organized under the laws of the United States or any State or Territory, as heretofore stated.
Having thus interpreted the statute in conformity, as we believe, with the intention of Congress in passing it, we proceed to consider whether as, thus construed, the statute is constitutional.
The Pollock case was before this court in Knowlton v. Moore, 178 U. S., 41. In that case this court sustained an excise tax upon the transmission of property by inheritance. It was contended there, as here, that the case was ruled by the Pollock case, and of that case this court, speaking by the present Chief Justice, said:
“Considering that the constitutional rule of apportionment had its origin in the purpose to prevent taxes on persons solely because of their general ownership of property from being levied by any other rule than that of apportionment, two things were decided by the court: First, that no sound distinction existed between a tax levied on a person solely because of his general ownership of real property, and the same tax imposed solely because of his general ownership of personal property. Secondly, that the tax on the income derived from such property, real or personal, was the legal equivalent of a direct tax on the property from which said income was derived, and hence must be apportioned. These conclusions, however, lend no support to the contention that it was decided that duties, imposts and excises, which are not the essential equivalents of a tax on property generally, real or personal, solely because of its ownership, must be converted into direct taxes, because it is conceived that it would be demonstrated by a close analysis that they could not be shifted from the person upon whom they first fall."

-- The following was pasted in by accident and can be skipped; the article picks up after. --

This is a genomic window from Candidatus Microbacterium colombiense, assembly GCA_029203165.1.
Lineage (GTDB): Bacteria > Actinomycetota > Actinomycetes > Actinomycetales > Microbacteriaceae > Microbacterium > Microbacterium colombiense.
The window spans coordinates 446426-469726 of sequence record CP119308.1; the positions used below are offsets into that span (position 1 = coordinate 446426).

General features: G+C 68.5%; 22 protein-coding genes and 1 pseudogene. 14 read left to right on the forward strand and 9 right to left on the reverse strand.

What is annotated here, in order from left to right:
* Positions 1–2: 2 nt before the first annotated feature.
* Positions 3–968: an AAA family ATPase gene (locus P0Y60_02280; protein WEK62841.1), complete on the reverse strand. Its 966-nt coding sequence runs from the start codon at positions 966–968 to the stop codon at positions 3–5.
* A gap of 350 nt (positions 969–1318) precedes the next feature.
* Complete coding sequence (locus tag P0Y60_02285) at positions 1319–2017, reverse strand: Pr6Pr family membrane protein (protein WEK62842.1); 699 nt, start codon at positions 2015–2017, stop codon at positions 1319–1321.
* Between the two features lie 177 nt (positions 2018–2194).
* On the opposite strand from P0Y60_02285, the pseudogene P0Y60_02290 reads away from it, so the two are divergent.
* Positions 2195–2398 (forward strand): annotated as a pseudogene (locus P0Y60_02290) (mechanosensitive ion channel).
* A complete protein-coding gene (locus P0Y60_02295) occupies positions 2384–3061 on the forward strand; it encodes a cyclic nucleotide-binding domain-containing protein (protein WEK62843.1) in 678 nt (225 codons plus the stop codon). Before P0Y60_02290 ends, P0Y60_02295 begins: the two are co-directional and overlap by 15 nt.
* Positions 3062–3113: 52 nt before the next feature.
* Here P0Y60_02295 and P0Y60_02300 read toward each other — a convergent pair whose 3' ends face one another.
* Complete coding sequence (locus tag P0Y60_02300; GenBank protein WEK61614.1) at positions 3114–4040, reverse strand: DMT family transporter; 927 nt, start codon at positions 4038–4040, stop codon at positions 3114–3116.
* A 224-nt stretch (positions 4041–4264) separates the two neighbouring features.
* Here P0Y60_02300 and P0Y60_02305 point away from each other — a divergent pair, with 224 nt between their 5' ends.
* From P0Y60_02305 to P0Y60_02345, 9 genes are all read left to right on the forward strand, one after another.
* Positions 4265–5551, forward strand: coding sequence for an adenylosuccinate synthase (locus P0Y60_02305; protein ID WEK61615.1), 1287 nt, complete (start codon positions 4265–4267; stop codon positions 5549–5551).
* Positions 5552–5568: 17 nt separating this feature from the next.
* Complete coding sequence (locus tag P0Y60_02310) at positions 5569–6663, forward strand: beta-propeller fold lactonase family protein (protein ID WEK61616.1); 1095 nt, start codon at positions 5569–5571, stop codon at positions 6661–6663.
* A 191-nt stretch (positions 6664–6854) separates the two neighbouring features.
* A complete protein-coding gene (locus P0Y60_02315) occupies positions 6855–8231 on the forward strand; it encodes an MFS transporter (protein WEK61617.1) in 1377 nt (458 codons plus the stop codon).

The act now under consideration does not impose direct taxation upon property solely because of its ownership, but the tax is within the class which Congress is authorized to lay and collect under Article 1, Section 8, Clause 1 of the Constitution, and described generally as taxes, duties, imposts and excises, upon which the limitation is that they shall be uniform throughout the United States.
Within the category of indirect taxation, as we shall have further occasion to show, is embraced a tax upon business done in a corporate capacity, which is the subject matter of the tax imposed in the act under consideration. The Pollock case construed the tax there levied as direct, because it was imposed upon property simply because of its ownership. In the present case the tax is not payable unless there be a carrying on or doing of business in the designated capacity, and this is made the occasion for the tax, measured by the standard prescribed. The difference between the acts is not merely nominal, but rests upon substantial differences between the mere ownership of property and the actual doing of business in a